Sometimes at night, with Kevin curled up against me, I think about you. I think about you and I can’t sleep but all I want to do is sleep. All I want to do is sleep because sleep resets my emotions and I don’t want to think about you.

I remember when you first came to us, a pilgrim. You reached the top of the steps on your twentieth birthday and I saw you spinning around the mountaintop, looking out at the whole world, out to every horizon. It was a clear day, a summer day. You have a summer birthday. I don’t think that matters anymore, but I can’t make myself forget.

We told you what we told every pilgrim: if your health wasn’t bad, you had to stay with us a year before we’d lead you into the depths, before an angel would show you to the sapphire gate. Before we’d let you upload your mind, before we’d incinerate your body. One year with us so we knew that you knew that you were certain. A lot of people call the wait “purgatory.” You didn’t and I don’t.

We caught one another staring so many times we made a game of it, laughing and turning our eyes from one another for just a second before staring again. Then one day it escalated to tag, and we chased each other like we were children, and you tackled me and I skinned my arm on the rocks and you pinned me down and I don’t remember which one of us broke the awkward silence first but I remember that one of us asked and we kissed. You’d never kissed a girl. I’d never kissed a pilgrim. And the air smelled of clover.


Another future world, this time a bit more utopian than distopian, though that depends on your point of view. This story is less than a thousand words long, yet deftly tackles the nature of love, of existence, and of faith. Highly Recommended.

Image Credit: Geneva Benton


Beyond the Visible Spectrum by Axel Taiari | Fantasy Scroll Mag

In sleep I see what lies beyond this world. Vast shapes skulk in the cold crevasses of the cosmos and slither through the fissures of reality. They glide through the void in perpetual craving, unscathed by the ravages of time and cellular decay. They are as they once were, and as they will continue to be. Amorphous shapes squirm and spread across the skyline then coalesce into organisms the size of moons. Dimensions rupture like dehisced wounds. Alien suns cower before slippery swarms. An eye opens. Plump spores rain down from orbit. There is nowhere to hide and I must—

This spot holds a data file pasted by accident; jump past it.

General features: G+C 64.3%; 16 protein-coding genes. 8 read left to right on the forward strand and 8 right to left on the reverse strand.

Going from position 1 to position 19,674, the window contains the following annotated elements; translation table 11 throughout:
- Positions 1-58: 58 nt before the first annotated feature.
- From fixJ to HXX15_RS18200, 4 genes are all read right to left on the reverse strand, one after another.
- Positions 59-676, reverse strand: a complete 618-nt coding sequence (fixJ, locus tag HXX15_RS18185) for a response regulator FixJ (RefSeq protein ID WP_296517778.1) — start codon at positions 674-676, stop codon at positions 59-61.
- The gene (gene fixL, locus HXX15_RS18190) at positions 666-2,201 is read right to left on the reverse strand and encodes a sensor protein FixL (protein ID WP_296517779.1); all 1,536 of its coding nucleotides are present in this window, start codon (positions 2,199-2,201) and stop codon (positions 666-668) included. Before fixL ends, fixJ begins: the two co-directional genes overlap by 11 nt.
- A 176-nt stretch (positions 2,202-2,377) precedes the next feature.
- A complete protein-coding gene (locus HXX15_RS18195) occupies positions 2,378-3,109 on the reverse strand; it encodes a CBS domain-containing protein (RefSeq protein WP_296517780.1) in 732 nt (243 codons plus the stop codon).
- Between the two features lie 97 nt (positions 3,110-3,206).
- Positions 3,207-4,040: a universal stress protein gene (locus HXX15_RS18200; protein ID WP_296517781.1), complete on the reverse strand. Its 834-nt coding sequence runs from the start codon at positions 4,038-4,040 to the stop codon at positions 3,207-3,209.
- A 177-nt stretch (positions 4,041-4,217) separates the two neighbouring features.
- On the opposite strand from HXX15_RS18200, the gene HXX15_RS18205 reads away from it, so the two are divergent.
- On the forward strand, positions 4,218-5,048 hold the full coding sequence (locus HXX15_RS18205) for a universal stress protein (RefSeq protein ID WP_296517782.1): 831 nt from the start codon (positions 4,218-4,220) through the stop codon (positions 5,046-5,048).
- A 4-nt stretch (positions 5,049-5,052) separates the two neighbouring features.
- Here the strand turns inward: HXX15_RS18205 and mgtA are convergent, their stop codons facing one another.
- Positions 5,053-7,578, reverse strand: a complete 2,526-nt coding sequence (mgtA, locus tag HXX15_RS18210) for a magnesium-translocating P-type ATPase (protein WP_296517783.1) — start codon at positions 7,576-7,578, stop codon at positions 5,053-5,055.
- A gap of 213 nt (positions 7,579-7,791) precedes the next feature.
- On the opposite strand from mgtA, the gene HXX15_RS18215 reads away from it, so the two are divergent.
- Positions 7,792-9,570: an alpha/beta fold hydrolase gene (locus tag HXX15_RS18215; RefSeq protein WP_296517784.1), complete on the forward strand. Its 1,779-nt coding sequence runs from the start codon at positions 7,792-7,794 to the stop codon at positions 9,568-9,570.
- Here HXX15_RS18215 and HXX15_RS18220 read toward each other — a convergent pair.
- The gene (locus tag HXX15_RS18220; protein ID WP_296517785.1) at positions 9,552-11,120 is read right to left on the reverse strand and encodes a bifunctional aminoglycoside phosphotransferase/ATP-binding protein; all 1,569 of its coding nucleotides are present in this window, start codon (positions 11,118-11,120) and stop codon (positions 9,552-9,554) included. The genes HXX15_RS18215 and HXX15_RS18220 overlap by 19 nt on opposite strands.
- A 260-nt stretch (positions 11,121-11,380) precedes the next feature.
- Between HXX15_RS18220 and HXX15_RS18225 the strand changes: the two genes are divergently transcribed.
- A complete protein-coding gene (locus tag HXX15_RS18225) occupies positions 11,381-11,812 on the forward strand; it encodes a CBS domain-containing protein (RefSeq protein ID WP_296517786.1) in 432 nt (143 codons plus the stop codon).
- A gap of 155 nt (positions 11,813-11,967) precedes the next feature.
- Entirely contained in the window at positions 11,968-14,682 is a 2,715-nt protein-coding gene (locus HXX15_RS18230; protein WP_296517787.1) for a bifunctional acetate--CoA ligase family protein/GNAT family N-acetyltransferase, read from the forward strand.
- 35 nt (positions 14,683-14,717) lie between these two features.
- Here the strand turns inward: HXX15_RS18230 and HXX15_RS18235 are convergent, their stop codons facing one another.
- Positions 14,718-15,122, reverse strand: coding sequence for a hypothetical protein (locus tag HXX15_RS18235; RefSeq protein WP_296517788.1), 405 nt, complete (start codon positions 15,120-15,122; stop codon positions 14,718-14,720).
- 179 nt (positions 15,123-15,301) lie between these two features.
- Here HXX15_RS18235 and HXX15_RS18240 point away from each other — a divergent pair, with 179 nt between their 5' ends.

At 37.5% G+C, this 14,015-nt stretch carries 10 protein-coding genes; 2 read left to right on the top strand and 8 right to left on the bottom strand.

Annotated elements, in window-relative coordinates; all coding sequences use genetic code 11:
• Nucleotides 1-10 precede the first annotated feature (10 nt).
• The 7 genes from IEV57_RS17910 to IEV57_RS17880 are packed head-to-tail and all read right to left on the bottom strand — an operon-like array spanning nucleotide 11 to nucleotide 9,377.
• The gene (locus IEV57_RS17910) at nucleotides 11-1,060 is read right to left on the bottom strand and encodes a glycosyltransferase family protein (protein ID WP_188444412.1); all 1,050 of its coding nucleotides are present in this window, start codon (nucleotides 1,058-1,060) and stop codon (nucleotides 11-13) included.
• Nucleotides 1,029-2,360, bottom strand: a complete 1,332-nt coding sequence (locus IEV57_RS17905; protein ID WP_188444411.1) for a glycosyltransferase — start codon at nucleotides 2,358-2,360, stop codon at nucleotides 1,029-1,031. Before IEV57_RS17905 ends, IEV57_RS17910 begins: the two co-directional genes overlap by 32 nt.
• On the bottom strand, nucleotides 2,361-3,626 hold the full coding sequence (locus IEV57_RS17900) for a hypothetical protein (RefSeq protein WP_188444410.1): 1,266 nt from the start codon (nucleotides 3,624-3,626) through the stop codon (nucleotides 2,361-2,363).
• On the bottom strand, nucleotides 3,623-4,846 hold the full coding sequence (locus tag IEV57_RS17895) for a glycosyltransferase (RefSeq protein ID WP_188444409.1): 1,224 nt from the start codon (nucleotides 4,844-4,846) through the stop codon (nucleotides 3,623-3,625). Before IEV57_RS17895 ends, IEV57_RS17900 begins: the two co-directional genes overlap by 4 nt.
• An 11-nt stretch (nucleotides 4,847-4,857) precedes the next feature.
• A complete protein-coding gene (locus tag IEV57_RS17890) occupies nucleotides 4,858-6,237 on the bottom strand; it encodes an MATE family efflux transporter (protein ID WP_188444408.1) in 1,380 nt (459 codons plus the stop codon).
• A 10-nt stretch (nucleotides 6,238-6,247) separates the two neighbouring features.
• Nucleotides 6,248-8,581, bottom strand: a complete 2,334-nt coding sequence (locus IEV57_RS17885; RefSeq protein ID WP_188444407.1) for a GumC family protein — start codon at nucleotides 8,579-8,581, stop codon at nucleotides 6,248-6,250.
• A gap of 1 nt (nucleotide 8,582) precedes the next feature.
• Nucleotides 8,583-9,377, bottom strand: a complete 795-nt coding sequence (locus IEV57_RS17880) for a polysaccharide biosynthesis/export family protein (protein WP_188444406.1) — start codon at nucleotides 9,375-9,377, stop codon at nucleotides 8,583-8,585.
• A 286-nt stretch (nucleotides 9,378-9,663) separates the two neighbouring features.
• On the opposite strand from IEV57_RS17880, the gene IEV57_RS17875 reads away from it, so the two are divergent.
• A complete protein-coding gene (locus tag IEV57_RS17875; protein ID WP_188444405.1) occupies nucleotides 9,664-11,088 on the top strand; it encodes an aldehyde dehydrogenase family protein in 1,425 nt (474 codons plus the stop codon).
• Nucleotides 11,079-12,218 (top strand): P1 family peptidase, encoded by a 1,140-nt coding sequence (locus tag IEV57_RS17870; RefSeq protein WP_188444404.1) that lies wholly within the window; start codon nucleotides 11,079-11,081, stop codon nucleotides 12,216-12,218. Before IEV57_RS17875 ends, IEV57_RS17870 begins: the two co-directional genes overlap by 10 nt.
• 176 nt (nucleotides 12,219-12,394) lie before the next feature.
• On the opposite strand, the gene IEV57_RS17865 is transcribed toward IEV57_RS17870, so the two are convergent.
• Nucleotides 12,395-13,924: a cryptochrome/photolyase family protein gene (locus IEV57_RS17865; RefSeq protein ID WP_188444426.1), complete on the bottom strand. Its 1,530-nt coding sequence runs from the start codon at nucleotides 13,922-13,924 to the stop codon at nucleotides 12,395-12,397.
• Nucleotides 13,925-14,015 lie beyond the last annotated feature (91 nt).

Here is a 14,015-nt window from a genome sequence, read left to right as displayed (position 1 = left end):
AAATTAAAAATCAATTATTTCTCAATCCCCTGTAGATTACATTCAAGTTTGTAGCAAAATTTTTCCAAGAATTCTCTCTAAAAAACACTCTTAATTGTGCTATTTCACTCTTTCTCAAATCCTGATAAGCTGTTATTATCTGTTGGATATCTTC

Distant noises.

I meander in and out of consciousness. Colossal insects whirr. No, the frequency is mechanical, not organic. Drills. The dreams recede. Disjointed thoughts hit me in staccato waves. Where? Yellowstone Caldera, way below the resurgent dome and the geysers, past the water reservoirs and the brine, close to a soothing pocket of basaltic magma. The heat reminds me of home. This is my nest.

The humans have found me, as they always do. I am grateful for this intrusion; I have been dreaming for too long. And I will be hungry soon.


It’s not often that I see stories written from an alien POV that work, so kudos to Taiari for managing to pull this off. There’s a whole history in the background, including the history of humanity on Earth, all done in just enough detail to feel real and deep without bogging down the galloping narrative. I’m also so very down with the mixing of fantasy and science fictional elements here.

Image: Helix Nebula, taken by the Spitzer space telescope

Honorable Mentions

Calved by Sam J. Miller | Asimov’s Science Fiction Magazine September 2015 (excerpt temporarily here)


The Closed Window by Christina Sng | Fantastic Stories of the Imagination

K. Tempest Bradford is a speculative fiction author, media critic, and issuer of the Tempest Challenge. Follow her on Twitter, G+, Tumblr, or her blog.